Psalm 119:49-50 — Remember your word to your servant, in which you have made me hope. This is my comfort in my affliction, that your promise gives me life.

1 Peter 1:3-5 — Blessed be the God and Father of our Lord Jesus Christ! According to His great mercy, He has caused us to be born again to a living hope through the resurrection of Jesus Christ from the dead, to an inheritance that is imperishable, undefiled, and unfading, kept in heaven for you, who by God’s power are being guarded through faith for a salvation ready to be revealed in the last time.

           Some time after Jesus had ascended into heaven after His resurrection, Peter and John were going to the temple to pray. There was a man outside the Beautiful Gate who had been unable to walk his entire life, and people carried him to that gate every day so that he could beg and make what living he could. When he asked Peter and John for money, check out what they told him: “I have no silver and gold, but what I do have I give to you. In the name of Jesus Christ of Nazareth, rise up and walk!” (Acts 3:6) I love that: “what I do have I give to you”; what they had was Jesus, and there’s no greater gift!

            That started an awesome chain reaction. The man got up and walked! Then, he went and shared what he had: what Jesus had done for him! What an awesome series of events; one that can be repeated on and on, even today! The people the man ran to – ran for the first time! – were gathered at Solomon’s Portico outside the temple.

            Peter preached to them about what had happened with Jesus (Maundy Thursday, Good Friday, Easter) and the part that they had played in those events. But he was not beating them down. He offered them what he had, just as he had the “man lame from birth”. He offered them repentance. He told them of the forgiveness of sin that comes from Jesus and that, even though they had part in His crucifixion, that forgiveness was available to them.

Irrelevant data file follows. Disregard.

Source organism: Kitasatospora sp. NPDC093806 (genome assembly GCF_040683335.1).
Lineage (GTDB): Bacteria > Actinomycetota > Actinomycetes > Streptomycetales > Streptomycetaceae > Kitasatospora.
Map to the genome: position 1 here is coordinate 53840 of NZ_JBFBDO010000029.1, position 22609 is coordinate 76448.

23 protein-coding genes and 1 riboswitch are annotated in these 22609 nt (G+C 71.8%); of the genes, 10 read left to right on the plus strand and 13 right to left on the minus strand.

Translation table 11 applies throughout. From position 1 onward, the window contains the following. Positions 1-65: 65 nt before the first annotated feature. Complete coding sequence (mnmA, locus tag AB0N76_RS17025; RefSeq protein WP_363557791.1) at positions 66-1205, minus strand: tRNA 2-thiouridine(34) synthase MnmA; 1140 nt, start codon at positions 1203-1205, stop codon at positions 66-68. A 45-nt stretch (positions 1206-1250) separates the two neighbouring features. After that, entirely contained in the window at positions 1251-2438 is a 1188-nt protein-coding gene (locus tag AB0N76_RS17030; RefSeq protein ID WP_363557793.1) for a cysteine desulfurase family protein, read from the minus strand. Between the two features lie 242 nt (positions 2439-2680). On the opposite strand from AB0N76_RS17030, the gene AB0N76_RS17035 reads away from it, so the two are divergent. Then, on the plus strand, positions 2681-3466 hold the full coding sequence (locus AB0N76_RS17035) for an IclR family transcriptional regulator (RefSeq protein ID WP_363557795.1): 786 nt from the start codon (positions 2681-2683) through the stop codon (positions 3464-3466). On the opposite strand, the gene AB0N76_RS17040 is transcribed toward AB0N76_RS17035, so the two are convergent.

What an awesome display of forgiveness. These people had “delivered over and denied [Jesus] in the presence of Pilate” and “killed the Author of life, whom God raised form the dead” (Acts 3:13, 15), yet Jesus Himself stands ready to forgive them. He shows that He is the “Author of life” by “mak[ing] us alive together with [Himself]” instead of being “dead in the trespasses and sins in which [we] once walked” (Ephesians 2:4, 1-2).

            Not only that, but those who repented of their sins and turned to Christ would be given “times of refreshing [that] come from the presence of the Lord” until the time that Christ returns “restoring all the things about which God spoke by the mouth of His prophets long ago” (Acts 3:20-21). That’s something that they could never have hoped to be offered, and it was offered to them by the very One from whom they could have never hoped to receive it. That’s good news – for them and for us!

            Today, we need to be refreshed. We need to be restored. And there’s only one source from which we can find such refreshing and restoration: Jesus Christ, the Resurrected King! And He offers it freely to all who repent and turn to Him!

            So, how do we get such things in this day and age? The first source is the Word of God. The psalmist, in Psalm 119:49-50, tells us that we find hope in God’s “word” and life in His “promise”. By spending time in God’s Word, we find everything that can be known about Him. By reading His Word, we find the promises and life and hope in Christ Jesus. The Word of God is listed first because it is through the Word that we find salvation (Romans 10:17). And it is through His Word that we grow deeper in our relationship with Him.

            It is in that relationship where we find our deepest source of refreshing and restoration: Jesus Himself. Peter, much later in his life, wrote a letter to a group of people who had been through worse times than we could ever imagine. They had been dispersed from their homes and forced to flee to foreign countries (1 Peter 1:1). Yet, despite all they had been through, Peter reminds them that they had been “born again to a living hope through the resurrection of Jesus Christ from the dead” (1 Peter 1:3).